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    Coat of ArmsMedia Release
    Attorney-General and Minister for Justice and Minister for Training and Skills
    The Honourable Yvette D'Ath

    17 year olds to be moved to youth justice system

    Attorney-General and Minister for Justice and Minister for Training and Skills
    The Honourable Yvette D'Ath

    Friday, November 04, 2016

    17 year olds to be moved to youth justice system

    The practice of treating 17 year old offenders as adults in Queensland’s justice system will cease by the end of next year, after the Palaszczuk Government’s historic legislation was passed by parliament last night.

    Attorney-General and Minister for Justice Yvette D’Ath said the legislation ended decades where Queensland was out of step with the rest of the nation, as a result of inaction from both sides of politics.

    “For more than 20 years, there’s has been a lack of resolve in Queensland to take the critical first step in addressing this problem,” said Mrs D’Ath.

    “The Palaszczuk Government refused to join that queue of inaction, and now we have a 12 month timetable to ensure 17 year olds are dealt with by the youth justice system, as they should be.”

    “There are many complex and sensitive issues to be addressed to make this change happen.

    “That is why this Bill will commence on proclamation 12 months after its passing - to ensure a measured approach to the transition of 17 years into the Youth Justice system

    The legislation passed last night provides for the development of a transitional regulation to allow for the safe and orderly transfer of 17-year-olds who are in the adult criminal justice system, into the youth justice system.

    The transitional regulation will contain technical and operational detail, such as how a 17-year-old is to be relocated, when, and under what circumstances that individual’s planned transfer might be delayed.

    “This government is acutely aware of the complexity of young people’s needs in the youth justice system,” said Mrs D’Ath.

    “That is why we will ensure a multi-agency response that empowers other government departments to prioritise the needs of this small but very complex cohort.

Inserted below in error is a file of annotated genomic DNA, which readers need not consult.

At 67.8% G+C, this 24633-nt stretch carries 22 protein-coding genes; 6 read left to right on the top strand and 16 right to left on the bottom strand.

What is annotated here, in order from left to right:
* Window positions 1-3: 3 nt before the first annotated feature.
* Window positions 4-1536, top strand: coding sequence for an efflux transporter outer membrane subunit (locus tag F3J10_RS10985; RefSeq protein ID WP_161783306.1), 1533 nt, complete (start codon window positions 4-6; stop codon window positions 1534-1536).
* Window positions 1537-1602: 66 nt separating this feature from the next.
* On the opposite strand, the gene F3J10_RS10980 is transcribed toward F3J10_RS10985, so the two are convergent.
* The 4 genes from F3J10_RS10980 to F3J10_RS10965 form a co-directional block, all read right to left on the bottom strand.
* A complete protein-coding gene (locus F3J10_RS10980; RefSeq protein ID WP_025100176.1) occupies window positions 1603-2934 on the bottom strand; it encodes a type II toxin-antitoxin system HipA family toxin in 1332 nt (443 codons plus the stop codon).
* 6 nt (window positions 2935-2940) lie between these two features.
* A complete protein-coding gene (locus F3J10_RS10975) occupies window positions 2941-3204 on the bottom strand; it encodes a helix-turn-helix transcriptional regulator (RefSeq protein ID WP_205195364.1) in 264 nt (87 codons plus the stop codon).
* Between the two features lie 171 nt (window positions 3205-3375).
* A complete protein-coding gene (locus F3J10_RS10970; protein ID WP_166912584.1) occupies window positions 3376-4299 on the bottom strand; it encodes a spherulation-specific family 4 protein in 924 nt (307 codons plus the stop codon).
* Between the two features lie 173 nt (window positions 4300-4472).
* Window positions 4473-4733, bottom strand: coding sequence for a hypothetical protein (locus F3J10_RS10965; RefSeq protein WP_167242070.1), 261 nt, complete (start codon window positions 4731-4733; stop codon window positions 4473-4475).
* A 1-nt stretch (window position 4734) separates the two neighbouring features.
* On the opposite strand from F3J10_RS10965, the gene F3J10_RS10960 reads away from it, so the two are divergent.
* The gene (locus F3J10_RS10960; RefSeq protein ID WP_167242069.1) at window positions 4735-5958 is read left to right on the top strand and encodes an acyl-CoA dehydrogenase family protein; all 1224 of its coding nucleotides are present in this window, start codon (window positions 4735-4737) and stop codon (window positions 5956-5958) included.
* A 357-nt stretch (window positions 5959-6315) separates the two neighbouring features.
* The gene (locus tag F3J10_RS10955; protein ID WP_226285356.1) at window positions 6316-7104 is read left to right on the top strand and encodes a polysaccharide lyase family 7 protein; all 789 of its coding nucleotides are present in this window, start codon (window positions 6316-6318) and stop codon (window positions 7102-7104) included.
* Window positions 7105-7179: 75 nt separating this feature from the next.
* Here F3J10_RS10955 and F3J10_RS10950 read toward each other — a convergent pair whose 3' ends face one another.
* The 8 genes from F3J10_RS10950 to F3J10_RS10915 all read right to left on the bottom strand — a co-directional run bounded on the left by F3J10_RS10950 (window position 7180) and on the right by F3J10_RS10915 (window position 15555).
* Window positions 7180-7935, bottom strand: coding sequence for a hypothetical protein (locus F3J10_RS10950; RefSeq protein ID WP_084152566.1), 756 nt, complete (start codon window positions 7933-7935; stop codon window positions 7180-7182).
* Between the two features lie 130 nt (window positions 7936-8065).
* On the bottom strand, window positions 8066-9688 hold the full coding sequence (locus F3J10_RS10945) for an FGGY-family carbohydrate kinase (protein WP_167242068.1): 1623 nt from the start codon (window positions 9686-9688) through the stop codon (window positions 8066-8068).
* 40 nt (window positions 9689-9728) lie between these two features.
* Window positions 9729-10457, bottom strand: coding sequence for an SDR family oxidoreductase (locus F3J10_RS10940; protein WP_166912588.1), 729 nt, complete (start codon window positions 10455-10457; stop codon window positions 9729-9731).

“Over the next 12 months, we will implement a plan that builds an evidence-based, developmentally appropriate system which acknowledges the risks and needs of the different age cohorts within Youth Justice.

    “This plan is premised on careful assessment of each young person’s development, cognitive ability, health, welfare, and education needs.

    “Our plan stands in stark contrast to the LNP.

    “The Opposition fails to acknowledge the overwhelming support, in Queensland and around the world, to transition 17 years olds to the Youth Justice system, and finds itself isolated in its disgraceful stance against this important change.

    ‘They have learnt nothing from the arrogance of their three years in government, and are still unable to listen to what the people of Queenslanders want.

    “Tim Nicholls’ lack of conviction to simply do the right thing has once again left him on the wrong side of history.”

    Youth Justice Queensland is already implementing a range of multi-agency interventions that will be expanded and enhanced as part of the integration of 17 year olds into the youth justice system.

    Early results from these initiatives point to less offending by these particular young people and re-engagement with education and training. 

    Each of these initiatives has the potential to reduce both the number of young people held in remand and the number of those returning to the detention population.

    These initiatives include:

    • Transition to Success;
    • trauma informed practice which is a strengths based framework that recognises the impact trauma can have on the developing brain;
    • the reinstatement of Court-ordered Youth justice conferencing which is a restorative justice response to youth offending;
    • conditional bail programs that are delivered to young people at high risk of being remanded in custody;
    • intensive case management with chronic violent offenders and their families in a program that assists young people and their families with multiple and complex need by providing individualised intensive support and rehabilitation programs; and
    • various initiatives under the Skilling Queenslanders for Work program.

    “We look forward to working constructively with stakeholders to ensure the transition of 17 year olds into the youth justice system,” said Mrs D’Ath.

    As has been the case through the development of this legislation, this journey will be open and transparent, and the transitional regulation will be developed in consultation with stakeholders.”

    Media Contact: 0417 272 875